Craig and Jan McLanahan's search for their next home took them from one coast to another.
"We looked at retirement communities in California, where our two daughters live, as well as communities along the East Coast," says Craig, a retired professor at Salem State University. "Ultimately, we decided it made the most financial sense to stay in Massachusetts."
The couple visited half a dozen communities, weighing the pros and cons of each.
"Brooksby Village was the largest place we visited and had the most resources," says Craig. "Jan looked through the monthly calendar of activities and saw it was 17 pages long. Every other place we visited had two or three pages of activities each month."
Jan, for her part, liked the on-site continuing care options.
"My parents had to live in separate facilities once my dad needed additional levels of care," says Jan, also a retired college professor, who taught at North Shore Community College. "That was hard on them after 60-plus years of marriage. It was important to me that Craig and I could be together, even if our health care needs should change in the future."
The couple had joined Brooksby's priority list early in their search, putting down a fully refundable $1,000 deposit to reserve their place in line for the apartment home of their choice.
"You can't lose with the priority list," says Craig. "Either you move to Brooksby and the money is applied to your entrance deposit or you change your mind and get your money back."
As it turned out, the couple's priority list status proved its worth when they decided on a two-bedroom, two-bath Lancaster floor plan.
"The Lancaster is a popular floor plan, along with many of our other two-bedroom layouts," says Sales Counselor Jane Kiegel. "Joining the priority list is the best way to ensure you'll find your perfect match when the time is right for you. Jan and Craig joined several years before they wanted to move, which truly helped them find their gorgeous space."
Craig and Jan chose the Lancaster for its open layout, natural light, and ample living space.
"We had certain pieces we knew we wanted to bring with us to Brooksby, including our grandfather clock and grand piano," says Jan. "The Lancaster accommodates them nicely."
Enjoying Brooksby's amenities
Craig and Jan moved into their new apartment in August 2017, and Craig didn't waste any time finding his way to the on-site woodshop.
"I had a woodshop in my garage in Marblehead and a machine shop in the basement," he says. "I was astounded by the quality of the Brooskby woodshop. It's extremely well kept and can accommodate all sorts of woodworking projects."
Craig's affinity for woodworking dates back to his early years as a homeowner when he was continuously fixing and adding on to their family home.
"Our youngest daughter is an architect and jokes she chose her career path because she grew up on a construction site," says Jan.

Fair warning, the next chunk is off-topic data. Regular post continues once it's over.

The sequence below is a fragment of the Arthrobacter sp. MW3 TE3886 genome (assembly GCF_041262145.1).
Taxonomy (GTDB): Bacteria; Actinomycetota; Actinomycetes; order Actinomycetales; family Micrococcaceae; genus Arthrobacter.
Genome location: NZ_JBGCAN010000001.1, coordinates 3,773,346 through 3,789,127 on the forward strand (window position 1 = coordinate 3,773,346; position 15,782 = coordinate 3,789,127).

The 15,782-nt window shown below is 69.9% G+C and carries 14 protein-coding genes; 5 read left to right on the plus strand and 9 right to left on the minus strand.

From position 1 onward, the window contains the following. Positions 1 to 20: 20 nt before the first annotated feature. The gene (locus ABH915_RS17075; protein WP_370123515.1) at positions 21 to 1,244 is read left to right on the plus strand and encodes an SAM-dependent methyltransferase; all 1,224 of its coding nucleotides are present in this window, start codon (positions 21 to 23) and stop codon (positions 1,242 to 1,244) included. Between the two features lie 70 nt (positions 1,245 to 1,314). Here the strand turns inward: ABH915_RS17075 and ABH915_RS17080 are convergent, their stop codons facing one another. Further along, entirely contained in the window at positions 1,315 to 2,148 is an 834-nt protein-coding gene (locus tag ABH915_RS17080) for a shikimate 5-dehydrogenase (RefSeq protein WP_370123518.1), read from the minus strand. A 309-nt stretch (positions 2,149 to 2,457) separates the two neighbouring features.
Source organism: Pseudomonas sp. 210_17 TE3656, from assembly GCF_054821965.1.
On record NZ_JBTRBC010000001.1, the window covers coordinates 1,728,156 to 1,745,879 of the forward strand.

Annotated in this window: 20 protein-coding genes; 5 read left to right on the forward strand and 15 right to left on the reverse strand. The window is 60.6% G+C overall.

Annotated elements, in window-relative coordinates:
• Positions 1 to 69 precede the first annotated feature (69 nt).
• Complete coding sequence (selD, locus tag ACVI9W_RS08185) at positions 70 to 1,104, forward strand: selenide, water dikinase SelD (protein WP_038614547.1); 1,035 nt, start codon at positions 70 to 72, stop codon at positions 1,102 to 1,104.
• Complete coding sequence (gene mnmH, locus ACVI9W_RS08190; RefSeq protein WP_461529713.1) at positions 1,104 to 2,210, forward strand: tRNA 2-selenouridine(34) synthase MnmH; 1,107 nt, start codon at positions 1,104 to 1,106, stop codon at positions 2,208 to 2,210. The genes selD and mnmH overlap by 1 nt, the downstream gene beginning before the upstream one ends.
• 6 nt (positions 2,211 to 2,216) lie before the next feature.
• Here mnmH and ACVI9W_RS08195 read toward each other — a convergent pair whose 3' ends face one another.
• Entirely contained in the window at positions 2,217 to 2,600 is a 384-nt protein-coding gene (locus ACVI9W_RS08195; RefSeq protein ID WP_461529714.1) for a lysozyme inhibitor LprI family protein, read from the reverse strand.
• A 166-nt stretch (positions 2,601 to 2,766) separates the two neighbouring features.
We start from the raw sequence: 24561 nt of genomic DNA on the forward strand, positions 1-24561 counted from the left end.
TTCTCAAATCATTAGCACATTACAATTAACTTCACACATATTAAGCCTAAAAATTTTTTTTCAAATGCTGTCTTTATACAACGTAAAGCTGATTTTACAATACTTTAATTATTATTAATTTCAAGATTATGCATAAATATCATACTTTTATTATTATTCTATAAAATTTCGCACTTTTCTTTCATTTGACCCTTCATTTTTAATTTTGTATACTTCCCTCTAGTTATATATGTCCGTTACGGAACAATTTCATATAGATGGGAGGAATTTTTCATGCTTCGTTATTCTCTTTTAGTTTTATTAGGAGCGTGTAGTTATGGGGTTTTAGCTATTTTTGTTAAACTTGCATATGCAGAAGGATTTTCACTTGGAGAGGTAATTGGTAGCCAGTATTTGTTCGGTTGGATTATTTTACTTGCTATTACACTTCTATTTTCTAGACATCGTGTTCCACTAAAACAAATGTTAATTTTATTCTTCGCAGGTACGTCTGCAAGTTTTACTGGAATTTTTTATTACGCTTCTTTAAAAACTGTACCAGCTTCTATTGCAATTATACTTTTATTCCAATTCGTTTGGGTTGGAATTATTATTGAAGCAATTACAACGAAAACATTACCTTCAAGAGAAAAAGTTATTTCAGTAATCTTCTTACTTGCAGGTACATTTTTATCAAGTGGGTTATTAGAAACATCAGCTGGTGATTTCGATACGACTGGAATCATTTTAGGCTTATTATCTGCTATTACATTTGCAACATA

Craig's first undertaking at Brooksby was to build additional shelves and storage for the master bathroom. Then he set his sights on a project of greater scale. He built a row of bookcases for the living area, in part to accommodate the couple's substantial book collection, as well as offering more storage within the base of cabinets.
"The great thing about working in Brooksby's woodshop is the fact you've got other woodworkers who can share their expertise and experiences," says Craig. "I was recently inspired by fellow woodworker Bruce Wedlock to build a floating shelf for our entryway. Bruce frequently uses different wood tones in his work and helped me design an elliptical-shaped shelf using black walnut, holly, and white maple."
From east to west on a tandem bike
Craig and Jan had one other key belonging that came with them to Brooksby—a tandem bicycle they rode across the country in 2004.
"I retired in 2002, and Jan retired in early 2004," says Craig. "To celebrate, we decided to ride our bike from California to Massachusetts."
Both avid bikers, Craig and Jan have taken bike trips in the U.S., Canada, and Europe. After Jan broke her hand on a ride, the couple borrowed a tandem bike from a friend and found they liked it, so they bought their own.
"We like the presence of a tandem bike," says Jan. "It's easy for cars and trucks to see."
At the outset of their ride across the country, the couple dipped their tires in the Pacific Ocean next to the Santa Monica Pier before heading out on April 3, 2004.
"We timed it so we wouldn't get too hot crossing the Mojave Desert, and we wouldn't get too cold in the Rocky Mountains," says Craig.
The 3,601½ mile journey lasted 89 days. Craig and Jan followed the old Route 66 to St. Louis before switching over to U.S. Route 50.
"We didn't make any hotel reservations before we left because we didn't know how far we'd get in a day, what the weather would be like, or if we'd get a flat tire," says Jan. "We had a small Toshiba laptop with us, and I kept a digital journal of our trip."
The couple averaged 50 to 60 miles each day, with their longest daily ride clocking in at 73 miles and the shortest day ending after 13 miles. Friends and family assembled to greet them when they rolled into Marblehead on June 30, 2004.
Craig and Jan keep topographical maps, newspaper clippings, and photos from their trip in their apartment home at Brooksby Village.
"They're valuable to us," says Jan. "They recall a lot of memories."
Now at Brooksby, the couple is still hitting the trail on their tandem bike.
"We rode to the Cherry Street Fish Market in Danvers recently to pick up some fish for dinner," says Craig. "It's fun to get on the bike and go."